3. Were you involved in the planning? Your statement "There was a great deal of very careful thought on where to place the filters and how the traffic cells were sized." implies you have knowledge of the planning? Unfortunately the plan was seriously flawed for all the reasons I articulated above and the lack of consultation with residents clearly showed.
    I can assure you that the installation of the filters made the traffic situation far worse in Barkingside South and I and other residents collated lots of evidence to support this assertion which I am happy to share.
    In answer to your questions “If not this, then what?” As I stated above some residents even had an alternate plan that was discussed directly with Councillor John Howard and the Planning Team.
    “If not now then when?” Hopefully Redbridge will consult properly and listen to residents, as residents have been asking for some specific measures for some time. Any scheme needs to address the real issues that residents have been reporting and need to make the streets safer and design out crime. Anyone with a genuine understanding of the area would understand why the Quiet Strees plan was so bad for the residents of the area.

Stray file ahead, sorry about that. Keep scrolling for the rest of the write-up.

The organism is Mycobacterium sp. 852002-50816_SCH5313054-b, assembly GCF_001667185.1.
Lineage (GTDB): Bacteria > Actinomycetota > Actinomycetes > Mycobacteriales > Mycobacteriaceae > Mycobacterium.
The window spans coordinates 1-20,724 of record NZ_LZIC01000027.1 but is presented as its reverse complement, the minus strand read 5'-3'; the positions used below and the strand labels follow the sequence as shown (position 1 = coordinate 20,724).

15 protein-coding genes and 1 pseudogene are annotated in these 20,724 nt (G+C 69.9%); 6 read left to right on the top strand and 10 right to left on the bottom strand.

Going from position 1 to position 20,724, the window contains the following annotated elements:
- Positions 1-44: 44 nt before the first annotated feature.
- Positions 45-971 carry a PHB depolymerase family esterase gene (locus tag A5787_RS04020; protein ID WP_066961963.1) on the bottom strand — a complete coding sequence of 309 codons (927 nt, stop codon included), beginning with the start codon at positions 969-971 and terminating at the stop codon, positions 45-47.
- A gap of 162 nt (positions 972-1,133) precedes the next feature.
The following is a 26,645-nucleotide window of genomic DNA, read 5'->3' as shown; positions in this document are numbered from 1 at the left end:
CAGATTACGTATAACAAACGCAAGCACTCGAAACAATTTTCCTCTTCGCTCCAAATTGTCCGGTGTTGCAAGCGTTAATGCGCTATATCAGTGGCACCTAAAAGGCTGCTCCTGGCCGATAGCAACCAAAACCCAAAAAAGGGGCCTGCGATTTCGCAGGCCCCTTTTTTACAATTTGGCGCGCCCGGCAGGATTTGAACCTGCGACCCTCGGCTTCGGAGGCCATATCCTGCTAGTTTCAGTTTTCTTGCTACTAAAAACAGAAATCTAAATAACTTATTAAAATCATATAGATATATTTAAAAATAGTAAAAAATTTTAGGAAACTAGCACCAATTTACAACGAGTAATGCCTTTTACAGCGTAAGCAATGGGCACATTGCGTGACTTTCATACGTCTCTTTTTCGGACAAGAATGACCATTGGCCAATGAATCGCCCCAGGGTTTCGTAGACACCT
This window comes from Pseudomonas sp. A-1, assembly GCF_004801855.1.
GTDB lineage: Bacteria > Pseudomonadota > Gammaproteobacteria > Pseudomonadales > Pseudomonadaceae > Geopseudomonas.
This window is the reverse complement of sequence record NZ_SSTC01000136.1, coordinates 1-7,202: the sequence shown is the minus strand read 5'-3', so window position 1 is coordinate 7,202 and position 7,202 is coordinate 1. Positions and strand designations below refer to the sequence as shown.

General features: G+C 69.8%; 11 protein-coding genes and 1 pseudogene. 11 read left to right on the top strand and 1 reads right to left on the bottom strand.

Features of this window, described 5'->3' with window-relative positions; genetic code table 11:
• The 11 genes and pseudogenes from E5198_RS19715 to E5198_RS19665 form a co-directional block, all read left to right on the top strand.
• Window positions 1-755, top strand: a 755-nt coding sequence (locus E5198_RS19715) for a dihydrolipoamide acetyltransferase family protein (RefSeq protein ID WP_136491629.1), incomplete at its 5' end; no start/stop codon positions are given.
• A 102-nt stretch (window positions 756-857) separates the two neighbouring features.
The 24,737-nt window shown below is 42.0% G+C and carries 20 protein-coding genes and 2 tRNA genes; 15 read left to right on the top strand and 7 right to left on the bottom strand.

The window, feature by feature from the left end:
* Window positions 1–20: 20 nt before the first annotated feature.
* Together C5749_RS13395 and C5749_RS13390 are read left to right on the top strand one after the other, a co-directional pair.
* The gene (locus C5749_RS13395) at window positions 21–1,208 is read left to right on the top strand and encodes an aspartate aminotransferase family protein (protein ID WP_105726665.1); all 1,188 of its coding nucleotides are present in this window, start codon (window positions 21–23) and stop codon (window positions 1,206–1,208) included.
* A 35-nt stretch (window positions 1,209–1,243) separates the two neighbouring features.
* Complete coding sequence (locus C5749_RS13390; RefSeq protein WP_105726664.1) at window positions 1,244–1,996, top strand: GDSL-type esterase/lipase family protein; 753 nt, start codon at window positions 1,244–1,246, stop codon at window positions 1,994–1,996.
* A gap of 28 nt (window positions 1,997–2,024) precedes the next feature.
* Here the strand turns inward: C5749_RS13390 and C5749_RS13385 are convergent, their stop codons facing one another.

I also disagree with this final statement “Redbridge is a traffic sewer and something radical is needed.” Certain parts of Redbridge have issues, but Barkingside South did not have the kind of issues you describe until the Quiet Streets Scheme was installed. In fact Quietway 6 has run right through Barkingside South for years because it was “Quiet”.
    Next time you are cycling through the area I would be more than happy to meet and discuss in more detail. I can show you the evidence and explain in more detail.

    1. I have nothing to do with the scheme, but I understand how this stuff works. You say there was another plan and residents have been asking to make the streets safer, but you haven't elaborated on it here. Both LTN areas are comprehensively traffic calmed, but apparently that hasn't worked. The LTNs could have properly dealt with the side streets allowing energy and focus to be placed on the main roads.

      The consultation should have been the first 6 months, but people couldn't even let that run.

      Redbridge is an awful place to be if you're not in a car (like the boroughs and areas around it). Whether it's trying to get to or through Ilford town centre, or having to share the road with drivers on Cranbrook Road or Forest Road.

      If you are happy for the status quo to remain, then that is entirely up to you and it's not for me to project my views onto you; but I fear there has been a huge opportunity missed and it is the local children I feel sorry for.